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Aelya GMS phase 1

From:Aidan Grey <frterminus@...>
Date:Monday, June 18, 2001, 17:35
  Hey all,

  I know Daniel wanted to see this, and I hope the
rest could provide input or comments as well. I hope
this is readable.


i e ñ c g ch gh r rh - the king grade
a y n t d th dh s sh - the tan grade
u o m p b ph bh l lh - the pum grade

note that r is retroflexed, as in english

Schema: Phase 1 (from Quenya)
 By phase 1, I mean that development from Old Irish
follows a different schema (phase 2), and phase 3
covers modern borrowings.

Short vowels:
        i, u > e, o
        e > e, > i before nasal cluster, in hiatus

Long vowels:
        ó > á, > au in monosyllables
        ú > au in monosyllables, > o else
        é > ei in final, > i else

Note: i, í, and é fricativize following stops, and
shorten (i > e)

        au > au, > o before cluster
        ai > oe
        ei > ae, > i before palatized consonant
        eu > i
        oi > e
        ou > o, > au in monosyllables
        iu > fricative + o
        ui > oe

Simple Consonants
 unvoiced > voiced between vowels, > frix after i, í,
 voiced > fricatives between vowels
 geminate C remain
 h > nil
 v,w > f init (often > p), v medially
 j > y init, lost after i-affection medially
 cuV, qu > c with u-affection,
    > p before back vowels (a, o, u)
 initial palatized stops > fricatives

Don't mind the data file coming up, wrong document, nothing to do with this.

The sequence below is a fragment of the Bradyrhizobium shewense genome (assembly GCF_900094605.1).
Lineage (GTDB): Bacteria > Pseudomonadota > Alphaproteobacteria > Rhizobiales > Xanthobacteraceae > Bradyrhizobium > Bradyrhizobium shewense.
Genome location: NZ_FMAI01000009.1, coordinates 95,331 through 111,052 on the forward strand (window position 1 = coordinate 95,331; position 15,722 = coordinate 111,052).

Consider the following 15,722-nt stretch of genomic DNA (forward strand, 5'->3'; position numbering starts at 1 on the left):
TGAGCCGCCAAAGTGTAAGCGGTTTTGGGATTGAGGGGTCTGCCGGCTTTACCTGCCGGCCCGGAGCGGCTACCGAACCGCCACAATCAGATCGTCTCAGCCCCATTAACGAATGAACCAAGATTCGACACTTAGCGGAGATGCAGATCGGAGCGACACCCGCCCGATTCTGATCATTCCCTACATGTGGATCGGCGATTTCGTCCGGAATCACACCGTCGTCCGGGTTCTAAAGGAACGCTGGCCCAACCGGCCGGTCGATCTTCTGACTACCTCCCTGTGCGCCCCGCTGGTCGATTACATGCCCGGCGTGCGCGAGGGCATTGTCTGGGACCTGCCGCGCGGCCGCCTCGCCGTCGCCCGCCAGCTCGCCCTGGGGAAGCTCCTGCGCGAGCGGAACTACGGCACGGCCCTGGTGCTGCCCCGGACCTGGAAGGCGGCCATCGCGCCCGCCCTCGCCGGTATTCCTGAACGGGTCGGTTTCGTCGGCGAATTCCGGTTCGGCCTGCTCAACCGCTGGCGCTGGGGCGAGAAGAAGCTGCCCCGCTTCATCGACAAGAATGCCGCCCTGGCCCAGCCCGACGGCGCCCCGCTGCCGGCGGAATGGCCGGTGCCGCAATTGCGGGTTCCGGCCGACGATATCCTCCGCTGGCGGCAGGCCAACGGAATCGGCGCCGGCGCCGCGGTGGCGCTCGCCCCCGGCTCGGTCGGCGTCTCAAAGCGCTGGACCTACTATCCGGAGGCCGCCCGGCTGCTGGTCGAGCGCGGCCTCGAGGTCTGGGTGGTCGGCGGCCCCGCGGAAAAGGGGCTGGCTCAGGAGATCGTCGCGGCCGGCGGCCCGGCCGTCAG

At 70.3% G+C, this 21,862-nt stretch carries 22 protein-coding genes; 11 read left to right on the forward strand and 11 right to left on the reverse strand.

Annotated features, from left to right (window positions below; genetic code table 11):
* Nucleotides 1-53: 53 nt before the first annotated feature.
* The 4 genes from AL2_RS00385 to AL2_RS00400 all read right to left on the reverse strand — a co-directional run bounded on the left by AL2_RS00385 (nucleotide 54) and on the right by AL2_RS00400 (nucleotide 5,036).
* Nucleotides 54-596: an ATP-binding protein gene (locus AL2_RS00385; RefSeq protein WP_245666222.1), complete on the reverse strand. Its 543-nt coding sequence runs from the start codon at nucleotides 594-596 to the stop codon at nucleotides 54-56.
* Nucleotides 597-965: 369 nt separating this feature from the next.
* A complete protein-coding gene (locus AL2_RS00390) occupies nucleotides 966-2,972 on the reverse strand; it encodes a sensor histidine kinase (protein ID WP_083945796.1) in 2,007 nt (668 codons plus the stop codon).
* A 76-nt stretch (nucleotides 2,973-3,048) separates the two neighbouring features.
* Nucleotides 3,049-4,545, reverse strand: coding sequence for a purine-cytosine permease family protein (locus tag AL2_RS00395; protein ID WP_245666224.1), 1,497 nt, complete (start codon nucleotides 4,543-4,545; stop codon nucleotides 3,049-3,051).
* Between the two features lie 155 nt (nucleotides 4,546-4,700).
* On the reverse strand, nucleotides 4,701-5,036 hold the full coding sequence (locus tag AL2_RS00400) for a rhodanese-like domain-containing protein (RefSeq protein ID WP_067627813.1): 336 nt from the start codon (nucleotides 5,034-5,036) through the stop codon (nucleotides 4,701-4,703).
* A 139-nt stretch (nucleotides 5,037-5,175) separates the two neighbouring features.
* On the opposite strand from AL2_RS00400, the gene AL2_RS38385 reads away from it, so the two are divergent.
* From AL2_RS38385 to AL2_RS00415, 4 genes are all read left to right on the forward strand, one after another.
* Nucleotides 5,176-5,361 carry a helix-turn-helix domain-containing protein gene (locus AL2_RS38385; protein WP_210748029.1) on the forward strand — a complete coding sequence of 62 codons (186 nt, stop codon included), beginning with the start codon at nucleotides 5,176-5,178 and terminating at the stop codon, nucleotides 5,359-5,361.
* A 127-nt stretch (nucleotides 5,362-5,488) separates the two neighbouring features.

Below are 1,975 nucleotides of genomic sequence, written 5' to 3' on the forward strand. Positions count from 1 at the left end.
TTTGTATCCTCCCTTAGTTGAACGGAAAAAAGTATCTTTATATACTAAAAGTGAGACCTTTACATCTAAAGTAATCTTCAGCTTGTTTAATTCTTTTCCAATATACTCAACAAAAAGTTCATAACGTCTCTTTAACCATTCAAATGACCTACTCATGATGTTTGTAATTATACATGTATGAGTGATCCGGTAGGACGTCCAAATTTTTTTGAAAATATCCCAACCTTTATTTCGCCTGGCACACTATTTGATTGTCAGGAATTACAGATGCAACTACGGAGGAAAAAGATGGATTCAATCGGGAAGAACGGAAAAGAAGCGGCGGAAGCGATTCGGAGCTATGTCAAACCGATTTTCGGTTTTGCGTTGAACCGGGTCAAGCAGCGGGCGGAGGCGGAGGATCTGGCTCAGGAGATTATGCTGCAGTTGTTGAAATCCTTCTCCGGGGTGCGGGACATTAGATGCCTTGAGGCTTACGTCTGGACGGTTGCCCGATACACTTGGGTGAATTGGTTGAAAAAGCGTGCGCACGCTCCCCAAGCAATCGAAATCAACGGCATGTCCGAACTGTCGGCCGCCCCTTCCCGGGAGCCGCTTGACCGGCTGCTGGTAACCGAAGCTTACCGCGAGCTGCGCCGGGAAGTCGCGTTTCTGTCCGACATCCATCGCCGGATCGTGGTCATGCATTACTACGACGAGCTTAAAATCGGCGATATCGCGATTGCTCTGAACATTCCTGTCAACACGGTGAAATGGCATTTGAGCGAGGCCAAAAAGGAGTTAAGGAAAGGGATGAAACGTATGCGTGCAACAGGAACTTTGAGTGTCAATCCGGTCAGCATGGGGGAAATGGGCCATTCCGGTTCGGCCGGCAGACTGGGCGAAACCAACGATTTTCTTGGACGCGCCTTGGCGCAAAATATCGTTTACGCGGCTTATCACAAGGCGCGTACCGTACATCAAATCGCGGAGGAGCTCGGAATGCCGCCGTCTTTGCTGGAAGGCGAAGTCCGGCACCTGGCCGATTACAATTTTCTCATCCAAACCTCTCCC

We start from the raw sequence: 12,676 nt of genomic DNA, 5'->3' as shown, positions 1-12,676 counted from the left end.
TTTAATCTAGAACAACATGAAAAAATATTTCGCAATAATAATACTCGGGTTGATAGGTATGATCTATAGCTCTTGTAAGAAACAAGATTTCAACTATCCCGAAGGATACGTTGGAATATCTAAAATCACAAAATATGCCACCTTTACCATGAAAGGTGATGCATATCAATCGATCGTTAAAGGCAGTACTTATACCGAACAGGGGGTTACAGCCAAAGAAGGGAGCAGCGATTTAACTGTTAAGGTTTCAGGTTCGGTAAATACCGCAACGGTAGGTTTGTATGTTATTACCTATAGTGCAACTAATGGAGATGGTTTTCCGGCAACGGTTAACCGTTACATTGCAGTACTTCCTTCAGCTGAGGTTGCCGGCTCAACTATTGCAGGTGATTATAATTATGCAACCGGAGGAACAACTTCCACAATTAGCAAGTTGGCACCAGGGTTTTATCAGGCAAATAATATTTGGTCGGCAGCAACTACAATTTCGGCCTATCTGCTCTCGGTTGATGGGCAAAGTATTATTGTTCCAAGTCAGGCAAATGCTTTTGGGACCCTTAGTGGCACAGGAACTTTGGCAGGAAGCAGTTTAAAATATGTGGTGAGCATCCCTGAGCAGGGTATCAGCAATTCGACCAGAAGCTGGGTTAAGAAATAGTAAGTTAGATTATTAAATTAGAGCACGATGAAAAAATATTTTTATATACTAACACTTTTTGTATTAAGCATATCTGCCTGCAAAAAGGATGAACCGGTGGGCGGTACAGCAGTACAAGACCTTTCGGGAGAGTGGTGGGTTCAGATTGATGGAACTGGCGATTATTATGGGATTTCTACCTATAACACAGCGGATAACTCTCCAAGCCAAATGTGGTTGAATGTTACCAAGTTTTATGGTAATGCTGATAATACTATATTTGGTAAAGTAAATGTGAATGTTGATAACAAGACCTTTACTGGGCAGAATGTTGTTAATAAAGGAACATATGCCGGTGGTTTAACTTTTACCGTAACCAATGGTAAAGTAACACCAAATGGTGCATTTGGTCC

I should explain how this Pum, tan, king thing works.
Each of these clusters are related sounds. PUM are all
labial or back, TAN are dental or mid, KINg are velar
or front. In clusters, the characteristic vowel of a
group indicates the kind of affection or
diphthongization it causes. For example, the cluster
bd would become dh with u-affection because the b
(which fricativizes then vocalizes into u) belongs to
the PUM group.

Clusters: PUM/TAN/KIÑ
        N’      T’      D’      L’      S’      Qu’
N       N’N’    ND’     NN      DL’     *s      %ñg
T       T       T       #F’     1       s       %ch
D       2       T’      %F'     #L’     %dh     %c
L       LD’     4       #L      L’      Lh      %ch
S       N’      F’      s       L’h     s       s
Qu      *c      %F’     %F’     3       s       %ch
* = compensatory lengthening
# = diphthongization
% = affection
F = corresponding fricative

1: initially > TL’, but tl, tr > lh, rh; medially >
FL’, but tl, cl, cr > lh, lh, rh
2: dn, bm, gñ > nn, mm, ññ, else #N’
3: initially > cl, cr, medially > lh, rh
4: lp, lt, lc > lph, lth, lch; rp, rt, rc > u-aff+r,
ryd, ryg

Compensatory Lengthening
        i, e > é
        o, u > ú > ua (?> u-affection+a)
        a > á

        TAN does not create diphthongs, only lengthens back
        KIÑ     PUM
a       ae      au
o       oe      au
u       ui      ú
e       ei      eu
i       í       i-aff+u

by TAN: comp. len., except i > e > ea /&/, u > o
by KIÑ: a > e > ei > i, o > e
by PUM: a > au/o > u, e > eu/i, i > eu

Diphthongs > monophthongs before clusters in

A couple example words:
   tumpo 'hump' > tomb /tom:/
   serce 'blood' > seryg /ser@g/
   tyeli 'grades' > theil /Tejl/
   Quenya > cein /kejn/
       note loss of u-affection, since there's no
preceding vowel to affect

   I haven't worked out all clusters allowable yet,
but this covers most possibilities. A notable example:
calma 'lamp' > sg. *calb > caul, pl. calba (-r is
realized as a syllabic r, and thus leaves the -a when
it is lost).


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Aidan Grey <frterminus@...>onomatopoiesis